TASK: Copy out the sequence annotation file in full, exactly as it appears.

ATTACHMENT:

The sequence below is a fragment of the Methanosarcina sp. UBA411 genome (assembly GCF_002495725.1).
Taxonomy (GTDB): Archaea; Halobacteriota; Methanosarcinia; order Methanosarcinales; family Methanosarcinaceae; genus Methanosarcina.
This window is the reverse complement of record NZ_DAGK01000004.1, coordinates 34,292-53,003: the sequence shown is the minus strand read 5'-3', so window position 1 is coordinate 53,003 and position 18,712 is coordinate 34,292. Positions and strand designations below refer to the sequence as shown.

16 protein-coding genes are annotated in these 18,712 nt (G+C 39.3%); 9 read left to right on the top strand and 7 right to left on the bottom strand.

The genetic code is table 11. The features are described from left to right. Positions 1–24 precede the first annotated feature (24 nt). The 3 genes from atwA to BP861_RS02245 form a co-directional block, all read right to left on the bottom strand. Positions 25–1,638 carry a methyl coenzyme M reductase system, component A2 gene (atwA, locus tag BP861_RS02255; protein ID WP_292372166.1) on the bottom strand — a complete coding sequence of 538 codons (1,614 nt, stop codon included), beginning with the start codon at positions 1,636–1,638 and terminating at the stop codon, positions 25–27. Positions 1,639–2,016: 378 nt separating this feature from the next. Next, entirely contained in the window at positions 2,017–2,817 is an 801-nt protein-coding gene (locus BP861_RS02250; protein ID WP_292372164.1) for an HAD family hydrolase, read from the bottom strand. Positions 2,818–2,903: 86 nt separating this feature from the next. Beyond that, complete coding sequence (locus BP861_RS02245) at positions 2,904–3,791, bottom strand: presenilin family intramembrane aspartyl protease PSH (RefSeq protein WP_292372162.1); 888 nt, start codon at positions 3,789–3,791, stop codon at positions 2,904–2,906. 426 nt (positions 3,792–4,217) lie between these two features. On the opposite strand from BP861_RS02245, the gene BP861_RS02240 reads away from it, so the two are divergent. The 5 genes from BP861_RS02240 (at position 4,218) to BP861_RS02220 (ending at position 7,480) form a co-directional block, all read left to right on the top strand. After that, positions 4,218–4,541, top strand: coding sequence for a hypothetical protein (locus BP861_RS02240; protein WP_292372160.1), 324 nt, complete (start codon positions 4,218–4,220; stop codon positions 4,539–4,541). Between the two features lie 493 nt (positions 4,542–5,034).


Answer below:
The sequence below is a fragment of the Methanosarcina sp. UBA411 genome (assembly GCF_002495725.1).
Taxonomy (GTDB): Archaea; Halobacteriota; Methanosarcinia; order Methanosarcinales; family Methanosarcinaceae; genus Methanosarcina.
This window is the reverse complement of record NZ_DAGK01000004.1, coordinates 34,292-53,003: the sequence shown is the minus strand read 5'-3', so window position 1 is coordinate 53,003 and position 18,712 is coordinate 34,292. Positions and strand designations below refer to the sequence as shown.

16 protein-coding genes are annotated in these 18,712 nt (G+C 39.3%); 9 read left to right on the top strand and 7 right to left on the bottom strand.

The genetic code is table 11. The features are described from left to right. Positions 1–24 precede the first annotated feature (24 nt). The 3 genes from atwA to BP861_RS02245 form a co-directional block, all read right to left on the bottom strand. Positions 25–1,638 carry a methyl coenzyme M reductase system, component A2 gene (atwA, locus tag BP861_RS02255; protein ID WP_292372166.1) on the bottom strand — a complete coding sequence of 538 codons (1,614 nt, stop codon included), beginning with the start codon at positions 1,636–1,638 and terminating at the stop codon, positions 25–27. Positions 1,639–2,016: 378 nt separating this feature from the next. Next, entirely contained in the window at positions 2,017–2,817 is an 801-nt protein-coding gene (locus BP861_RS02250; protein ID WP_292372164.1) for an HAD family hydrolase, read from the bottom strand. Positions 2,818–2,903: 86 nt separating this feature from the next. Beyond that, complete coding sequence (locus BP861_RS02245) at positions 2,904–3,791, bottom strand: presenilin family intramembrane aspartyl protease PSH (RefSeq protein WP_292372162.1); 888 nt, start codon at positions 3,789–3,791, stop codon at positions 2,904–2,906. 426 nt (positions 3,792–4,217) lie between these two features. On the opposite strand from BP861_RS02245, the gene BP861_RS02240 reads away from it, so the two are divergent. The 5 genes from BP861_RS02240 (at position 4,218) to BP861_RS02220 (ending at position 7,480) form a co-directional block, all read left to right on the top strand. After that, positions 4,218–4,541, top strand: coding sequence for a hypothetical protein (locus BP861_RS02240; protein WP_292372160.1), 324 nt, complete (start codon positions 4,218–4,220; stop codon positions 4,539–4,541). Between the two features lie 493 nt (positions 4,542–5,034).